The lessons of Prohibition in Minnesota
One hundred years ago today, the 21st Amendment to the Constitution was ratified, the first line of which read: The eighteenth article of amendment to the Constitution of the United…
Throughout the duration of the coronavirus, it has become clear that the effects of the virus are being borne disproportionately. Older people and people with pre-existing conditions, for example, seem to make up a majority of COVID-19 deaths. Small businesses, on the other hand, have made a huge number of permanent business closures. And when it comes to job losses, low-income individuals have been hit the hardest with job losses.
Disaggregated by age, overall, no group seems to have been as economically affected as young people, especially millennials, for two reasons. For one, millennials have already endured one other major recession, so they had little financial cushion when the coronavirus pandemic started. And compared to older generations, they faced a higher unemployment rate.
The plight of Millenials when it comes to unemployment is only comparable to that of younger generations, who while not experiencing a similar proportion of job losses still faced a significantly higher level of unemployment. Either way, such high unemployment levels will make it even harder for these young generations to get a footing in the workplace. Older individuals, while heavily affected by the virus, are not a huge part of the labor force and did not face significant economic disruptions.
During the 2008/2009 great recession, the majority of millennials were just about a few years into the workforce, entering the workforce or finishing up their college education. Millennials spent a big part of their building years facing high unemployment. This has been a defining period for the economic well-being of the average millennial. According to data, compared to prior generations, millennials are less wealthy compared to previous generations at their age. Generally, people in their 20s and 30s have low levels of home ownership, net worth as well as real income.
The coronavirus-induced recession is the second recession that millennials are facing and it has come at a time when the group was starting to catch up from the financial woes of the great recession, taking them off their just recently gained footing.
Generally, younger workers tend to have higher unemployment rates compared to older workers. This was also true during the pandemic. While older workers generally experienced a higher disproportionate share of job losses, younger workers saw their already high unemployment rates rise even further to as high as over 30 percent.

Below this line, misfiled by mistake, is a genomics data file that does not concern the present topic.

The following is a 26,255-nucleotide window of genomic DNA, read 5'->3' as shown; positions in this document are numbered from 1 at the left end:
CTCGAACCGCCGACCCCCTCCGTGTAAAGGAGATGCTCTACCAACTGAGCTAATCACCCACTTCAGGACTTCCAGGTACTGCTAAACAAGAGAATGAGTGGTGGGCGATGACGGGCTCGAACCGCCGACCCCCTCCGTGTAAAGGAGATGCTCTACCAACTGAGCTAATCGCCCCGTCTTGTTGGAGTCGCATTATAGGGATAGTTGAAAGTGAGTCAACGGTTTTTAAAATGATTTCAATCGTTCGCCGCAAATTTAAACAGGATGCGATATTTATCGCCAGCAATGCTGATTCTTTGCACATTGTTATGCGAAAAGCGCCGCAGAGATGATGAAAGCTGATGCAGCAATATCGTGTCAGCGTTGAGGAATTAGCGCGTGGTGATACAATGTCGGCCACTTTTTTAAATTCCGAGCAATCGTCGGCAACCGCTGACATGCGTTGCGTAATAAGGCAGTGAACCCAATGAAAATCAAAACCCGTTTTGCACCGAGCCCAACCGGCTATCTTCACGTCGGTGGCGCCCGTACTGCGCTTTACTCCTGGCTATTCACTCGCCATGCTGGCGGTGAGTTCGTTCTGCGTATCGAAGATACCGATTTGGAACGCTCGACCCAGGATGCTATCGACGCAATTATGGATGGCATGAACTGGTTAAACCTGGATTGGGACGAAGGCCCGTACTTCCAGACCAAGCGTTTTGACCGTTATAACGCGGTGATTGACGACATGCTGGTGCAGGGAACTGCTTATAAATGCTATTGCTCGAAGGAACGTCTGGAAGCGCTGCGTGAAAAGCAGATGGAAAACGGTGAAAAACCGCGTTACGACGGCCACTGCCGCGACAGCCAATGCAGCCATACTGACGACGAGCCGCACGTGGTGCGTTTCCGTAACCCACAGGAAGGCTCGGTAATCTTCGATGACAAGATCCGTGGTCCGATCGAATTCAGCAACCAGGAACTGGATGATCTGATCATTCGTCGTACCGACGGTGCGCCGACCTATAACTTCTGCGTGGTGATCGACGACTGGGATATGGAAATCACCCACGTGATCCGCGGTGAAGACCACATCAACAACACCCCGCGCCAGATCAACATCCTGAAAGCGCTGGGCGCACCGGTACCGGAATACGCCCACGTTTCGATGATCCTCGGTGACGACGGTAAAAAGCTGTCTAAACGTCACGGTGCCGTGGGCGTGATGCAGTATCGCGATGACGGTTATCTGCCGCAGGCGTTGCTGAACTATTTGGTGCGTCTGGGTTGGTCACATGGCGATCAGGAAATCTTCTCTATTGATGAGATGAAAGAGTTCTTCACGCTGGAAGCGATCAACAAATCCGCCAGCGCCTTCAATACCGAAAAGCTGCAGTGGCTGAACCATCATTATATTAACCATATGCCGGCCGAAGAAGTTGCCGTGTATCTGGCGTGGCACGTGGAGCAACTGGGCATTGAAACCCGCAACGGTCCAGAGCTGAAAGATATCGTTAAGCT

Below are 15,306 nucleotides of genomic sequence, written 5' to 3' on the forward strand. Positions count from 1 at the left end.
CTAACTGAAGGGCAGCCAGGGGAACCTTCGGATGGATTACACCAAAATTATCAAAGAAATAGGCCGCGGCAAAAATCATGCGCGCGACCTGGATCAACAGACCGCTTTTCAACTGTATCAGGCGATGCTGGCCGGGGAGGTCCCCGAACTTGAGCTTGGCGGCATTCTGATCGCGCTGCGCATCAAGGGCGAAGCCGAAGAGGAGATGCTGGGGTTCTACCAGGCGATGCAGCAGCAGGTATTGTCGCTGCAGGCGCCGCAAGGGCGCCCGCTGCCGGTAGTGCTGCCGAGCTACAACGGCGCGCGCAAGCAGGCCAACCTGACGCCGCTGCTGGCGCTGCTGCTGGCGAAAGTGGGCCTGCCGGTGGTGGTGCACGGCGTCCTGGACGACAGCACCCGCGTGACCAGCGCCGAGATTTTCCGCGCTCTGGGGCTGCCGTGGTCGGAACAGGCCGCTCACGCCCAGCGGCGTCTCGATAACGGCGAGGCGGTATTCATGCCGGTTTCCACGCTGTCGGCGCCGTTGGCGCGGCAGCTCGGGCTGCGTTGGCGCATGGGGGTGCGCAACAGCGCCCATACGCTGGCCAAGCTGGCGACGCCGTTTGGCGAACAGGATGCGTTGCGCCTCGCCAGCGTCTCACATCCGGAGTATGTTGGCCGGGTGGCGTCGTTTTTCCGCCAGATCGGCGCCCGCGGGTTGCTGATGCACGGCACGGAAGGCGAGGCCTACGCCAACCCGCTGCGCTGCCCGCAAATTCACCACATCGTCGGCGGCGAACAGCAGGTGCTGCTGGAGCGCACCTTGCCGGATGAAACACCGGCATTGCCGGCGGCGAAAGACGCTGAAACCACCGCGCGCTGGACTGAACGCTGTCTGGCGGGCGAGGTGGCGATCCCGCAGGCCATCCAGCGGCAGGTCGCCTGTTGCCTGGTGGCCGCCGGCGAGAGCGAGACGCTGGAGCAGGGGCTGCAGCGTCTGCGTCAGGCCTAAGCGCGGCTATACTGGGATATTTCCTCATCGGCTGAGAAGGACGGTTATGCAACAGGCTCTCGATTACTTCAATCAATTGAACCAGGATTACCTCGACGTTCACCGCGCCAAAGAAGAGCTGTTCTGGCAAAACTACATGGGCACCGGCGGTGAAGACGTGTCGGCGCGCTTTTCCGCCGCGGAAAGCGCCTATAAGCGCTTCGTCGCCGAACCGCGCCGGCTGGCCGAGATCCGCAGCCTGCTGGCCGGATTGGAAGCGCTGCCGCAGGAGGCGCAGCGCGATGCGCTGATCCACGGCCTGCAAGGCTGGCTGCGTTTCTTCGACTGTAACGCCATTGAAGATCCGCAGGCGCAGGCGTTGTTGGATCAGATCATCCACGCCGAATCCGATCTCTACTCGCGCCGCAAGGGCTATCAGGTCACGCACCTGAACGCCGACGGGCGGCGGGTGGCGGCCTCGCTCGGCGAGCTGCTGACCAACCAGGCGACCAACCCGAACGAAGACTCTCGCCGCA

When overall unemployment reached its highest level at 14.7 percent in April 2020, among those aged 18 and 19, the unemployment rate was over two times as high — at 34.3 percent. For those between 16 and 17, the rate was 27.6.
Millenials in 2020, fell between 24 and 29 years, so they belonged to three groups. For the youngest millennial, the unemployment rate in April was 25.7 percent, about three-quarters higher than the overall unemployment rate. For those aged 25 to 34, unemployment was slightly lower at 14.5 percent but was still higher than unemployment for any of the older age groups.
High unemployment among the youth is not just bad for their wallet, it is also bad for their future prospects. Entry-level jobs give young people an opportunity to gain experience and skills that are needed (and valued) in the workforce, enabling them to get higher-paying jobs in the future.
This is why for young people in college, entering the workforce at a time of recession not only decreases their chance of employment but also decreases their chance of getting a high-paying job even further. And lower entry-level earnings put a lower limit on people’s overall lifetime earnings. According to some research,
People who enter a labor market with high unemployment typically see a 10% hit to income in the first year, with the effect averaging out to a 1.8% reduction in yearly earnings over 10 years, according economists at Yale and the University of Rochester. They also found the impact of the Great Recession on wages to have been “much larger” than previous downturn
It’s not just younger people in the workforce who have been affected, however. School closures have led to learning loss among younger people in schools, negatively impacting capital accumulation, which will likely impact their future earning potential.
So, while younger students appear more immune to the virus, they are not as immune to the economic impact of the recession that has followed.
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The legislature appropriates more money, the unions grab it for salaries, the school board cuts middle school band, and everyone blames the legislature for underfunding. Rinse and repeat.